Are the heady allegories and moral objectivism of “Grimm’s Fairy Tales” and “Aesop’s Fables” a little stuffy for your tastes? Then Community Players has just the show for you.
Putting a postmodern spin on fairy tales, “The Stinky Cheese Man and Other Fairly Stupid Tales” opens this Friday at Community Players in Beatrice. Based on the kids book of the same name, “The Stinky Cheese Man” plays this Friday and Saturday at 7:30 p.m. and Sunday at 2 p.m. as part of Community Players’ educational Acting Up program.
The show features plenty of familiar faces from the pages of your favorite bedtime stories, they’re just a bit, well, different. There’s Jack—of Jack and the Beanstalk fame—who’s again at odds with the giant, but this time he’d rather tell his own story than grind bones to make bread, the princess gets her the under-mattress pea promoted to a bowling ball and the gingerbread man is now a made of cheese and no one wants to chase him.
“It's one of those classic kids books and one that was around when I was a kid and that I found a lot of fun at the time,” said director Tyler Rinne. “It's those fairy tales that everybody knows, but they're sillier takes on that which is always a fun time.”
This is the 14th Acting Up show put on by Community Players. The program—now in its seventh year— is for kids in fifth through eighth grades, but the shows they put on are for everyone, Rinne said.
This show marks the seventh for Ian Scheele, who plays the Stinky Cheese Man, and Noah Smith, who plays Jack, who said they keep coming back to the theater every year because it’s a great experience.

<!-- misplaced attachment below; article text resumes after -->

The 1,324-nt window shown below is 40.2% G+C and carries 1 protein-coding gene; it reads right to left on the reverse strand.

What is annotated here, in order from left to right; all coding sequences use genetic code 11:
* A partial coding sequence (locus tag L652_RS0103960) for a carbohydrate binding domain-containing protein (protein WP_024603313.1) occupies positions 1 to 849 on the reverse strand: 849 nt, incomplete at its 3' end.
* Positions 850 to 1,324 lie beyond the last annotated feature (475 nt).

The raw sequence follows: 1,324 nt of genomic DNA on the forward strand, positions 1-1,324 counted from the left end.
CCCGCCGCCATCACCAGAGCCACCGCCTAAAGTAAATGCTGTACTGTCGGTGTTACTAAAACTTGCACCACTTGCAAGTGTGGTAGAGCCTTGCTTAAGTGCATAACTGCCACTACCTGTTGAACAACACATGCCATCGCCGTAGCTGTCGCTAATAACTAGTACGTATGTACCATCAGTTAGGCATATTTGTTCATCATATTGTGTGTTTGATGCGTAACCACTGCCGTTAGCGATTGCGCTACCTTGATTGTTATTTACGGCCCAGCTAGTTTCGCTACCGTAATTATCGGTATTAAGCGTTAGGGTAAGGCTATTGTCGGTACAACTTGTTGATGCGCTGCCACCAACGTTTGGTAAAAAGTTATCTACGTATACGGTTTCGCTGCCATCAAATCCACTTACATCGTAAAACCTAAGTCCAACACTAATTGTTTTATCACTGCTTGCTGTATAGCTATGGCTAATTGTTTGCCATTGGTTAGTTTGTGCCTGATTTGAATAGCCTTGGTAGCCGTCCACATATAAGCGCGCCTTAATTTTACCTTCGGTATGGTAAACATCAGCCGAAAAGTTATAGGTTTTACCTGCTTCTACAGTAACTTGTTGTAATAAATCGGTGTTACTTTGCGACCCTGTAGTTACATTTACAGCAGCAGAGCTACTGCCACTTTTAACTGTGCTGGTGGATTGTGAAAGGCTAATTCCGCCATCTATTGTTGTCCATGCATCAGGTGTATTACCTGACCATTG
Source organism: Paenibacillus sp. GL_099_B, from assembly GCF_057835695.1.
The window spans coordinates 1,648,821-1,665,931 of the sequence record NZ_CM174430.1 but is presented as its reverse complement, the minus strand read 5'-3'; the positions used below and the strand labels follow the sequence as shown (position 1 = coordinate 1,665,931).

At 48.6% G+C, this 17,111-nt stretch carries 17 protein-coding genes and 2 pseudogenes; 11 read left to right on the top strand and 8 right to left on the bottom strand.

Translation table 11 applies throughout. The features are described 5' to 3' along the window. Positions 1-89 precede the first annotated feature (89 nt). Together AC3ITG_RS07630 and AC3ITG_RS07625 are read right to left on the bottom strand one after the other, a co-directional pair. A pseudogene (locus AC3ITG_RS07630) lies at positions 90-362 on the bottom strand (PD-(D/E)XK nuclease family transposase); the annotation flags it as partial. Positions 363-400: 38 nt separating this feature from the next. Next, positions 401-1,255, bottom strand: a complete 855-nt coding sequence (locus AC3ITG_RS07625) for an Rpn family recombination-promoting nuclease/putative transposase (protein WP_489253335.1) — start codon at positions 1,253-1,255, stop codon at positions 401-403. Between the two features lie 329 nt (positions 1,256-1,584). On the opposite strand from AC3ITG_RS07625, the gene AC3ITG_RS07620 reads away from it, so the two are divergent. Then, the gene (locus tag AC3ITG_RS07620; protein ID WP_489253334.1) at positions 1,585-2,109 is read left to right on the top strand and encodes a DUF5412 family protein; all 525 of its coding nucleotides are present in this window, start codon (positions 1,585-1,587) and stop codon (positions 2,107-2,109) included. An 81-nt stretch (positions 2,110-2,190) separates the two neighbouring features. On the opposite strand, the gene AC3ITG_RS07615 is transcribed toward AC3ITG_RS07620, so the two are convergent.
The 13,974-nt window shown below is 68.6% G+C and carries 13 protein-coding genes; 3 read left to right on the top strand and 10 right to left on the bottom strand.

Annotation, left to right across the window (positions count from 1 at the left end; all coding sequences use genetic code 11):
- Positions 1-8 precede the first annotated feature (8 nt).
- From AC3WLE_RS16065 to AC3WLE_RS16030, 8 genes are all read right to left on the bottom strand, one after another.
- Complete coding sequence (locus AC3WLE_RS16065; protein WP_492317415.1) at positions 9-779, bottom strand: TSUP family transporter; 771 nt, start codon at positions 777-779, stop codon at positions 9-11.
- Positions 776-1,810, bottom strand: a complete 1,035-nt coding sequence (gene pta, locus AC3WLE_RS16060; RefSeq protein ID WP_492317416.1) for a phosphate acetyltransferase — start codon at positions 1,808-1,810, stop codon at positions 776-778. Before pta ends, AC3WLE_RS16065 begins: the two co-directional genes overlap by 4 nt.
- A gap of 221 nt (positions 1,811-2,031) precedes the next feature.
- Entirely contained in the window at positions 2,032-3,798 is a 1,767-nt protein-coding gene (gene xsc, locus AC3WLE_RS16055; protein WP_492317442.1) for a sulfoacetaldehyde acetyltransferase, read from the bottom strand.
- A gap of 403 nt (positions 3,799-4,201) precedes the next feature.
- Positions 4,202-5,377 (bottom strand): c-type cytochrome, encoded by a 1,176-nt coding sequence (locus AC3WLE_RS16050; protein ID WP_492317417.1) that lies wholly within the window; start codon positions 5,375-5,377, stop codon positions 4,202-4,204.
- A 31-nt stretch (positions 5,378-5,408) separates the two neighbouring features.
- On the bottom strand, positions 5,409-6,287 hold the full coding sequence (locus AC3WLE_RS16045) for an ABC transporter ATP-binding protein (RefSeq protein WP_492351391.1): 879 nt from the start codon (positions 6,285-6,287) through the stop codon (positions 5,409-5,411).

“I like to come back and see my friends and also getting on a stage and performing in front of others,” Scheele said.
While they’re old hands with the program now, taking on the role of Jack, who’s the narrator of the show, was a pretty big leap for Smith, and it’s the biggest part he’s taken on so far.
“At first, I was a little nervous because I didn't know if I would be able to memorize all the lines,” he said. “But I did, so I'm enjoying it a lot.”
Acting Up is sort of a training ground for kids who are interested in theater, Rinne said. Even after they’ve aged out of the program, a lot of them come back to run the lights and stage manage, he said.
One of the biggest challenges with running a popular program like Acting Up is finding a show with at least 30 good parts for kids, Rinne said. With “Stinky Cheese Man”, there are a whole host of hefty roles from classic fairy tales, which has given the students a feeling of ownership over the show, he said.
Tickets for the show are going fast, Rinne said, especially for the Friday performance, which is about halfway sold out. He said he’d recommend buying tickets early at the theater’s box office or by phone at (402) 228-1801, though there will probably be tickets available at the door. Tickets are $15 for adults and $8 for students.
“The Stinky Cheese Man” has a little bit of something for everyone, he said. Just because it’s a show starring kids doesn’t mean it’s not something everyone can enjoy, he said.
“It has that irreverent kind of humor that an adult is going to appreciate,” Rinne said. “It's kind of like a Warner Brothers cartoon, where there's gags for the kids and then there's gags for the parents. And there's ones that everyone can enjoy, so it’s definitely a show for the whole family.”